- Cable and satellite TV providers routinely upgrade and change the functionality of their customers’ set-top boxes remotely and without asking permission first.
- Phones sold with contracts are routinely locked to that operator which limits the ease with which for people may re-sell phones that they own. (Although the practice of long contracts of this type is limited by law in countries such as Belgium and Denmark).
- The iPhone has the ability to report where it is without the current person holding it knowing — that’s what the find my iPhone function on MobileMe offers. Android phones with Google Latitude set up behave in a similar fashion
- Amazon’s Kindle eBook Reader enables Amazon to remotely delete books and other items from the device.
- Modern games consoles, PCs, even Blu Ray players could enable firms similar power over devices that consumers own as all of those devices now routinely have Internet connectivity.
In the analogue world, when someone bought a TV set it was theirs to do with as they wished. People that bought books, videos or records had de facto complete ownership, regardless of the more limited copyright declaration printed on a book’s inside cover or on a record sleeve.
Just as we’ve seen a clash between consumer expectations of digital content ownership — that’s resulted in the end of digital rights management (DRM) for digital music sales — we are about to see a series of clashes around device ownership and privacy. But this will be more complex to resolve as more players are involved, and it will be harder for consumers to see what is really happening under the bonnet.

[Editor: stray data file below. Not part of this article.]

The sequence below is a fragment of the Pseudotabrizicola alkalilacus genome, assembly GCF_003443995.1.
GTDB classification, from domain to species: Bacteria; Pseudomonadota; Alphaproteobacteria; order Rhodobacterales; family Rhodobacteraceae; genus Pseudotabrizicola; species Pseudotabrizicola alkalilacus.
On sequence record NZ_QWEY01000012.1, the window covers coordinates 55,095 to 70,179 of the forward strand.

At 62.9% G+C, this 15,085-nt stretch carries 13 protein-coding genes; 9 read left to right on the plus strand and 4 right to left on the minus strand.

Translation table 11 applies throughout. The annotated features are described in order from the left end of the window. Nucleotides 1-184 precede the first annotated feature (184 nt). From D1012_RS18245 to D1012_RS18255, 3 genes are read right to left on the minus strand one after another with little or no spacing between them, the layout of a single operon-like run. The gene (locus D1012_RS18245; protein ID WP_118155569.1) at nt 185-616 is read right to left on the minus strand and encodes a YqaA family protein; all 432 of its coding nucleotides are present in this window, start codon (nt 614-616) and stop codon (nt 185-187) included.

Orange are promoting social networking and Internet access on pre pay so-called ‘featurephones’ (see photo on the right). Consumers care about what their phones can do not what artificial term the mobile industry chooses. No one can define the term ‘smartphone’ unambigously and no one defines ‘smartphone’ the same as anyone else. It’s meaningless.
On various briefing calls yesterday Nokia defended their (tenuous) position in high end phones by repeatedly claiming to be the leading maker of ‘smartphones’ — but 45% of a non-existent category is a useless metric. Consumers certainly don’t get it: Series 60 (“smart”) and Series 40 (not, ‘featurephone’) look virtually identical on the surface, and neither looks comparable in their online abilities compared with Android, iPhone, Palm, the INQ1 or even Windows Mobile.
Instead, what matters is how good phones are at doing the Internet or for Facebook. Everyone must focus on ‘Internet phones’ in developing mobile strategy or mobile phone marketing.
Orange’s in-store Internet-centric messaging is strong, but they are missing a trick with their online store as there’s no option there to filter phones by features such as ‘Facebook’ or ‘Internet’.